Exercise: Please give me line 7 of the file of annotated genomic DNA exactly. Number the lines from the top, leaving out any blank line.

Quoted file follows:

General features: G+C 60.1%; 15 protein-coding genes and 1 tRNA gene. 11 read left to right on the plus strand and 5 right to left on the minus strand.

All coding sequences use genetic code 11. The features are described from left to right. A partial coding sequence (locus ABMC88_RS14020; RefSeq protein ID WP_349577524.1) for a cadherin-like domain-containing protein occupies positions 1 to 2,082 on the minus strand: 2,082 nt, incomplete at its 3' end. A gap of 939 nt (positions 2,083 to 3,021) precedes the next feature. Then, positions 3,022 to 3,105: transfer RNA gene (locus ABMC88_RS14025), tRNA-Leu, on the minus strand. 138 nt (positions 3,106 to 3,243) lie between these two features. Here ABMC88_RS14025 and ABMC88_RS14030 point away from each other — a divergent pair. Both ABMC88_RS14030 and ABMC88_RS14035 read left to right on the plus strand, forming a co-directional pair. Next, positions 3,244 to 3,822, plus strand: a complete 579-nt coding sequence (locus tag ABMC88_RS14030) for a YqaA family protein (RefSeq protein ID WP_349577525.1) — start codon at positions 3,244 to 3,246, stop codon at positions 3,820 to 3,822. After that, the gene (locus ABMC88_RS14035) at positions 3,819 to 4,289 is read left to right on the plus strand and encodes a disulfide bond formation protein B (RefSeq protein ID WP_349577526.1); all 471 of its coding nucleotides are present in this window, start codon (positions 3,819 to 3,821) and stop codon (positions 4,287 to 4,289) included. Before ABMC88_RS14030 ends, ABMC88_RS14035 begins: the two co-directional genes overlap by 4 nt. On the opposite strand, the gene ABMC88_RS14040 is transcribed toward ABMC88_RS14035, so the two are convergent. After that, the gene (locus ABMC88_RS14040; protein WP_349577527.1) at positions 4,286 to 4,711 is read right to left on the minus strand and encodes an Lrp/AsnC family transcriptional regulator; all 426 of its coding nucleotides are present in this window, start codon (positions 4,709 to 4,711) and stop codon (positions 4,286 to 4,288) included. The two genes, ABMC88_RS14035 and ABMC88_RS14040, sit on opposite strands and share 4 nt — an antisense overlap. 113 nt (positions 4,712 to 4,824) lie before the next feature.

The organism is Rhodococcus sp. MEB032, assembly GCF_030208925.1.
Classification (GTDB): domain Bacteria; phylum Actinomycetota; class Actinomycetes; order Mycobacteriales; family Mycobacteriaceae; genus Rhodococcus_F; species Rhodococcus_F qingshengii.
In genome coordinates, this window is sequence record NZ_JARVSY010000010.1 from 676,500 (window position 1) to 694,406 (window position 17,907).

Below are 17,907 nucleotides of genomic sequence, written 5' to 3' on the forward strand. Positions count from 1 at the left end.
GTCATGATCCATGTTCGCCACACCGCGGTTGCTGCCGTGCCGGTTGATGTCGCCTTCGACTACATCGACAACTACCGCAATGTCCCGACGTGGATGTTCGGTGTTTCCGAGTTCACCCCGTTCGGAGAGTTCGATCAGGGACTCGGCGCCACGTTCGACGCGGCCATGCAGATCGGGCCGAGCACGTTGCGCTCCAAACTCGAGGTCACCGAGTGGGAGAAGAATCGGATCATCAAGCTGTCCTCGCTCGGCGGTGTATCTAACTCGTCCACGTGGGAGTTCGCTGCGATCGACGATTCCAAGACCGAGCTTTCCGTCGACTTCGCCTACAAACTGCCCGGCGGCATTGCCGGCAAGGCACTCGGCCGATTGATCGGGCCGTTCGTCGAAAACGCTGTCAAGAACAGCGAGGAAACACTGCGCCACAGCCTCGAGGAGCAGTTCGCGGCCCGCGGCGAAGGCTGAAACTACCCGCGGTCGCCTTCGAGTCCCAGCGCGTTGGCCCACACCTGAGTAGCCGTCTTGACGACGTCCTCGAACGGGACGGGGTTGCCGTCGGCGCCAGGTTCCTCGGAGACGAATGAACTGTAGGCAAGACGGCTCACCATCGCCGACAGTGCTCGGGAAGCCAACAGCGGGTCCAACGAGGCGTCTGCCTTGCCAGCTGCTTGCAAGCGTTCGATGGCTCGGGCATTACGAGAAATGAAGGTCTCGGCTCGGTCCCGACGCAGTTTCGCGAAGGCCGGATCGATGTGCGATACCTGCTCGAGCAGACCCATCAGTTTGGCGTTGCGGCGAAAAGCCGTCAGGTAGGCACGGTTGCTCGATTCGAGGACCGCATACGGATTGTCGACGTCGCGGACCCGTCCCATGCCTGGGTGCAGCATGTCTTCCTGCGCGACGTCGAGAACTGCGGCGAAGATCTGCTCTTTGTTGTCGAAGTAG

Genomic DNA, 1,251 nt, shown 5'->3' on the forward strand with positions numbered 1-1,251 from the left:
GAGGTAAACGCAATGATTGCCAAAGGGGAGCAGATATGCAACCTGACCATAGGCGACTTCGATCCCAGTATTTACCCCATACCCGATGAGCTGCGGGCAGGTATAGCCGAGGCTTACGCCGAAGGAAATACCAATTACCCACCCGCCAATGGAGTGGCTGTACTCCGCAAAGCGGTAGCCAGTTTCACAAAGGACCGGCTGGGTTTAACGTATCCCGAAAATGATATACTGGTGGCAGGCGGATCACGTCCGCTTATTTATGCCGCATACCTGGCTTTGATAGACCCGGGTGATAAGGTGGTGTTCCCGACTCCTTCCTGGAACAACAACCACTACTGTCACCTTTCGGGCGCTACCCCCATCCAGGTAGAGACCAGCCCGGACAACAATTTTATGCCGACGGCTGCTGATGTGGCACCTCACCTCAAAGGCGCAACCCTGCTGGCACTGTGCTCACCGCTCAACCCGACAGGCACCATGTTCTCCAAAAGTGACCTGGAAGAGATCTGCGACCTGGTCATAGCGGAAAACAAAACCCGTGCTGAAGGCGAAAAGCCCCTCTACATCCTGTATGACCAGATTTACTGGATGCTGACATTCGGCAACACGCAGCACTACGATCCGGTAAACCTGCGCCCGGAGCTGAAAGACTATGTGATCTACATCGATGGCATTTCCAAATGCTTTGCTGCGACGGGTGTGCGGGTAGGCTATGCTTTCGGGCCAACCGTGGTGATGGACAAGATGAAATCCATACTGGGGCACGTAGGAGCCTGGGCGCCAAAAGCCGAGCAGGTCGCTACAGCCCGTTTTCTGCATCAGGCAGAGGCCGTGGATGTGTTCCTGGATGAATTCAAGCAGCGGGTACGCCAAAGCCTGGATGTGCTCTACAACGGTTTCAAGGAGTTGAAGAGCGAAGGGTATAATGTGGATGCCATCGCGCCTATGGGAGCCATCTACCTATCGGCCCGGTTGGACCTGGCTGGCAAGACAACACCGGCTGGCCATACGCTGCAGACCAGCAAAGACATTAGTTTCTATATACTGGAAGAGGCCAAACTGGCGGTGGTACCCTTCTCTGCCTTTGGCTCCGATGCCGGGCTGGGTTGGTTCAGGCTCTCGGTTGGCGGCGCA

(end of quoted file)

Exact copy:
GTCATGATCCATGTTCGCCACACCGCGGTTGCTGCCGTGCCGGTTGATGTCGCCTTCGACTACATCGACAACTACCGCAATGTCCCGACGTGGATGTTCGGTGTTTCCGAGTTCACCCCGTTCGGAGAGTTCGATCAGGGACTCGGCGCCACGTTCGACGCGGCCATGCAGATCGGGCCGAGCACGTTGCGCTCCAAACTCGAGGTCACCGAGTGGGAGAAGAATCGGATCATCAAGCTGTCCTCGCTCGGCGGTGTATCTAACTCGTCCACGTGGGAGTTCGCTGCGATCGACGATTCCAAGACCGAGCTTTCCGTCGACTTCGCCTACAAACTGCCCGGCGGCATTGCCGGCAAGGCACTCGGCCGATTGATCGGGCCGTTCGTCGAAAACGCTGTCAAGAACAGCGAGGAAACACTGCGCCACAGCCTCGAGGAGCAGTTCGCGGCCCGCGGCGAAGGCTGAAACTACCCGCGGTCGCCTTCGAGTCCCAGCGCGTTGGCCCACACCTGAGTAGCCGTCTTGACGACGTCCTCGAACGGGACGGGGTTGCCGTCGGCGCCAGGTTCCTCGGAGACGAATGAACTGTAGGCAAGACGGCTCACCATCGCCGACAGTGCTCGGGAAGCCAACAGCGGGTCCAACGAGGCGTCTGCCTTGCCAGCTGCTTGCAAGCGTTCGATGGCTCGGGCATTACGAGAAATGAAGGTCTCGGCTCGGTCCCGACGCAGTTTCGCGAAGGCCGGATCGATGTGCGATACCTGCTCGAGCAGACCCATCAGTTTGGCGTTGCGGCGAAAAGCCGTCAGGTAGGCACGGTTGCTCGATTCGAGGACCGCATACGGATTGTCGACGTCGCGGACCCGTCCCATGCCTGGGTGCAGCATGTCTTCCTGCGCGACGTCGAGAACTGCGGCGAAGATCTGCTCTTTGTTGTCGAAGTAG